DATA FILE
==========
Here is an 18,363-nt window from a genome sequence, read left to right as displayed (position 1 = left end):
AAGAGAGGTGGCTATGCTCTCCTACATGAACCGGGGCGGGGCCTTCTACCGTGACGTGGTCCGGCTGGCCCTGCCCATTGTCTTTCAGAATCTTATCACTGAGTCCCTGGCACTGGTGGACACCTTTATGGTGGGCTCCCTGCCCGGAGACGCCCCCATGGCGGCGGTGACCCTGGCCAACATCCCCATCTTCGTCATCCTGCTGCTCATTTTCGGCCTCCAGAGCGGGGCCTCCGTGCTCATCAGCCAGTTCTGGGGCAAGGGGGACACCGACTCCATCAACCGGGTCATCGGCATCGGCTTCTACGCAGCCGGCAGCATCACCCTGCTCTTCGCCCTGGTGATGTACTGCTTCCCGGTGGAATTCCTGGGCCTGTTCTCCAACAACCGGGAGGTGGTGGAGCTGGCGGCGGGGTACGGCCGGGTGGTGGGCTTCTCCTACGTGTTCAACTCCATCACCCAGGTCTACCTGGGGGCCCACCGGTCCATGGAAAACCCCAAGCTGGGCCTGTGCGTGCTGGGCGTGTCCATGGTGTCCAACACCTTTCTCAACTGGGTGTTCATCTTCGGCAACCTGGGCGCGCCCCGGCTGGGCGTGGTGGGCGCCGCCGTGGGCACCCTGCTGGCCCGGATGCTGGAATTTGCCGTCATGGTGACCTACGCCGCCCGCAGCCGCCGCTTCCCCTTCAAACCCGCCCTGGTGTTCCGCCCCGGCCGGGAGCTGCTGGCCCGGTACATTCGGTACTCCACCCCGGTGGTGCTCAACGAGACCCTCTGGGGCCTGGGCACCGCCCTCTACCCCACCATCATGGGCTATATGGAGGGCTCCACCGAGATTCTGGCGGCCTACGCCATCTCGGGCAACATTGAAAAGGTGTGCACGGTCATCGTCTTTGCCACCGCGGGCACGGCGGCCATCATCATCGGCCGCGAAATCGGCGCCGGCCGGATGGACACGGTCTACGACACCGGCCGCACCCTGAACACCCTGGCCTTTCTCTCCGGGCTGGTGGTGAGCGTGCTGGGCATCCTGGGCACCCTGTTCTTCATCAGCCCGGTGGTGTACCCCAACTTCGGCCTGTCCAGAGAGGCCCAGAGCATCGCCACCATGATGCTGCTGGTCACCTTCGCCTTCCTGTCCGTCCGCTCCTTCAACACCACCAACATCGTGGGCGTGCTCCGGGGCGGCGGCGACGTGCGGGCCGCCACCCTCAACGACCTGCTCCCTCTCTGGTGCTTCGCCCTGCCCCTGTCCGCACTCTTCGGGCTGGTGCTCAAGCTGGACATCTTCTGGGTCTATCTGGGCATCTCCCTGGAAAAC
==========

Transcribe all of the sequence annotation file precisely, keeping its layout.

Here is an 18,363-nt window from a genome sequence, read left to right as displayed (position 1 = left end):
AAGAGAGGTGGCTATGCTCTCCTACATGAACCGGGGCGGGGCCTTCTACCGTGACGTGGTCCGGCTGGCCCTGCCCATTGTCTTTCAGAATCTTATCACTGAGTCCCTGGCACTGGTGGACACCTTTATGGTGGGCTCCCTGCCCGGAGACGCCCCCATGGCGGCGGTGACCCTGGCCAACATCCCCATCTTCGTCATCCTGCTGCTCATTTTCGGCCTCCAGAGCGGGGCCTCCGTGCTCATCAGCCAGTTCTGGGGCAAGGGGGACACCGACTCCATCAACCGGGTCATCGGCATCGGCTTCTACGCAGCCGGCAGCATCACCCTGCTCTTCGCCCTGGTGATGTACTGCTTCCCGGTGGAATTCCTGGGCCTGTTCTCCAACAACCGGGAGGTGGTGGAGCTGGCGGCGGGGTACGGCCGGGTGGTGGGCTTCTCCTACGTGTTCAACTCCATCACCCAGGTCTACCTGGGGGCCCACCGGTCCATGGAAAACCCCAAGCTGGGCCTGTGCGTGCTGGGCGTGTCCATGGTGTCCAACACCTTTCTCAACTGGGTGTTCATCTTCGGCAACCTGGGCGCGCCCCGGCTGGGCGTGGTGGGCGCCGCCGTGGGCACCCTGCTGGCCCGGATGCTGGAATTTGCCGTCATGGTGACCTACGCCGCCCGCAGCCGCCGCTTCCCCTTCAAACCCGCCCTGGTGTTCCGCCCCGGCCGGGAGCTGCTGGCCCGGTACATTCGGTACTCCACCCCGGTGGTGCTCAACGAGACCCTCTGGGGCCTGGGCACCGCCCTCTACCCCACCATCATGGGCTATATGGAGGGCTCCACCGAGATTCTGGCGGCCTACGCCATCTCGGGCAACATTGAAAAGGTGTGCACGGTCATCGTCTTTGCCACCGCGGGCACGGCGGCCATCATCATCGGCCGCGAAATCGGCGCCGGCCGGATGGACACGGTCTACGACACCGGCCGCACCCTGAACACCCTGGCCTTTCTCTCCGGGCTGGTGGTGAGCGTGCTGGGCATCCTGGGCACCCTGTTCTTCATCAGCCCGGTGGTGTACCCCAACTTCGGCCTGTCCAGAGAGGCCCAGAGCATCGCCACCATGATGCTGCTGGTCACCTTCGCCTTCCTGTCCGTCCGCTCCTTCAACACCACCAACATCGTGGGCGTGCTCCGGGGCGGCGGCGACGTGCGGGCCGCCACCCTCAACGACCTGCTCCCTCTCTGGTGCTTCGCCCTGCCCCTGTCCGCACTCTTCGGGCTGGTGCTCAAGCTGGACATCTTCTGGGTCTATCTGGGCATCTCCCTGGAAAAC